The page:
previous next


‘Make Thy Option which of two’

who does not look back with some slight envy to the period when Professor Popkin could dwell with longing on that coming day when he could retire from his Harvard Professorship of Greek and ‘read the authors’? He actually resigned in 1833, and had for nearly twenty years the felicity for which he longed. What he meant by reading the authors was well enough exhibited in that contemporary English clergyman, described in Hogg's ‘Life of Shelley,’ who devoted all his waking hours for thirty years to a regular course of Greek writers. He arranged them in a three years course, and when they were ended he began again. The only exception was in case of Homer, whose works he read every year for a month at the seashore—‘the proper place to read Homer,’ he said; and, as he also pointed out, there were twenty-four week-days in a

Creative Commons License
This work is licensed under a Creative Commons Attribution-ShareAlike 3.0 United States License.

An XML version of this text is available for download, with the additional restriction that you offer Perseus any modifications you make. Perseus provides credit for all accepted changes, storing new additions in a versioning system.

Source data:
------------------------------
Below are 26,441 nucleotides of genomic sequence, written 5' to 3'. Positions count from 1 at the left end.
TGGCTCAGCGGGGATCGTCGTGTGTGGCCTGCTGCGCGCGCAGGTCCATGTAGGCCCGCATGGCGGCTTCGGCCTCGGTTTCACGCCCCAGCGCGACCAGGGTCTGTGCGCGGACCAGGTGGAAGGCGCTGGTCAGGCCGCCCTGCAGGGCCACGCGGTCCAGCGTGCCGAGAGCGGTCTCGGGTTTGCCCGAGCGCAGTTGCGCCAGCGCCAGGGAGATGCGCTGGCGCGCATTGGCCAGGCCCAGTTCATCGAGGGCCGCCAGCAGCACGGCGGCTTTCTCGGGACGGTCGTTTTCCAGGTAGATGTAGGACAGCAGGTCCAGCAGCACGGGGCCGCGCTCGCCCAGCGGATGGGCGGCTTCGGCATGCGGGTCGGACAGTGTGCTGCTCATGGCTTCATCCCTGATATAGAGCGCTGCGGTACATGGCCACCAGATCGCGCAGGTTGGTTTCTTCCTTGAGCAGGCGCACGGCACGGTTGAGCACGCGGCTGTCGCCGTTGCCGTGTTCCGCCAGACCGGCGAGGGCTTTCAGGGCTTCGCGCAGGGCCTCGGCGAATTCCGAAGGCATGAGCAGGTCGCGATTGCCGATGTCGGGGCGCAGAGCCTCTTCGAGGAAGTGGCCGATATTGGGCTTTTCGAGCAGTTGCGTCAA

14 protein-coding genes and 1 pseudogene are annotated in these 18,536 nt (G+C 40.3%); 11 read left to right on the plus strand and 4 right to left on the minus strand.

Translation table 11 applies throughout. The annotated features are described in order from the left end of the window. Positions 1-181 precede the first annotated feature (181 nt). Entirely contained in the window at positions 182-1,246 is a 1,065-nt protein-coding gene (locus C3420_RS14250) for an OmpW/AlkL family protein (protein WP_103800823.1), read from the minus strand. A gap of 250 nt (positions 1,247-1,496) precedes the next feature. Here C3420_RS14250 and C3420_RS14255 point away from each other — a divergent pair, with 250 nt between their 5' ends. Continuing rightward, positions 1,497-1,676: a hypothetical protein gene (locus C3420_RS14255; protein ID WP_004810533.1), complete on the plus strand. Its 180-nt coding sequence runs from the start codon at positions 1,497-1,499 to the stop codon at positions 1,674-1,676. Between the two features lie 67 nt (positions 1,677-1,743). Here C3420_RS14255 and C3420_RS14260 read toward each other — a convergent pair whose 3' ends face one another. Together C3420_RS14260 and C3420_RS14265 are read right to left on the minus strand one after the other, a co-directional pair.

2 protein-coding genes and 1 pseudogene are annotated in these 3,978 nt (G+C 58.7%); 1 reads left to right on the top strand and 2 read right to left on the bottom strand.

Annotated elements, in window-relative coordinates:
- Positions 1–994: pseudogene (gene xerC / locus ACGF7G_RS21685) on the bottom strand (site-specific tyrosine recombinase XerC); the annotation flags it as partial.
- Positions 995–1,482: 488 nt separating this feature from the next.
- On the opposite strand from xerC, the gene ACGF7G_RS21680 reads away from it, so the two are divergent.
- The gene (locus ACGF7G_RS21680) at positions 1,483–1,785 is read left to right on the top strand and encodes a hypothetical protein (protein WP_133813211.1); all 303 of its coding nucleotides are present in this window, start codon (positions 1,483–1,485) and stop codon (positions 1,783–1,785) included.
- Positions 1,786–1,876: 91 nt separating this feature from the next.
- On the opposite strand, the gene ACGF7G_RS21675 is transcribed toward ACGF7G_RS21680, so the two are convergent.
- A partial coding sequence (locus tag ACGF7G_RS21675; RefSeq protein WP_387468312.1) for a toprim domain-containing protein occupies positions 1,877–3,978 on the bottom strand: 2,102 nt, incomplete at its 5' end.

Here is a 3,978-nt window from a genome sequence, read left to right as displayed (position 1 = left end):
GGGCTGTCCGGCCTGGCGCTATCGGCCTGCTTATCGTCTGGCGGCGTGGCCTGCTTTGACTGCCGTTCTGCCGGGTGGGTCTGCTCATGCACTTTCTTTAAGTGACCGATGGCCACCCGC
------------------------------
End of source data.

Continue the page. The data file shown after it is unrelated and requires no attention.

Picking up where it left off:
hide Places (automatically extracted)

View a map of the most frequently mentioned places in this document.

Download Pleiades ancient places geospacial dataset for this text.

hide People (automatically extracted)
Sort people alphabetically, as they appear on the page, by frequency
Click on a person to search for him/her in this document.
Chapmanizes Homer (2)
P. B. Shelley (1)
J. S. Popkin (1)
James Hogg (1)
hide Dates (automatically extracted)
Sort dates alphabetically, as they appear on the page, by frequency
Click on a date to search for it in this document.
1833 AD (1)
hide Display Preferences
Greek Display:
Arabic Display:
View by Default:
Browse Bar: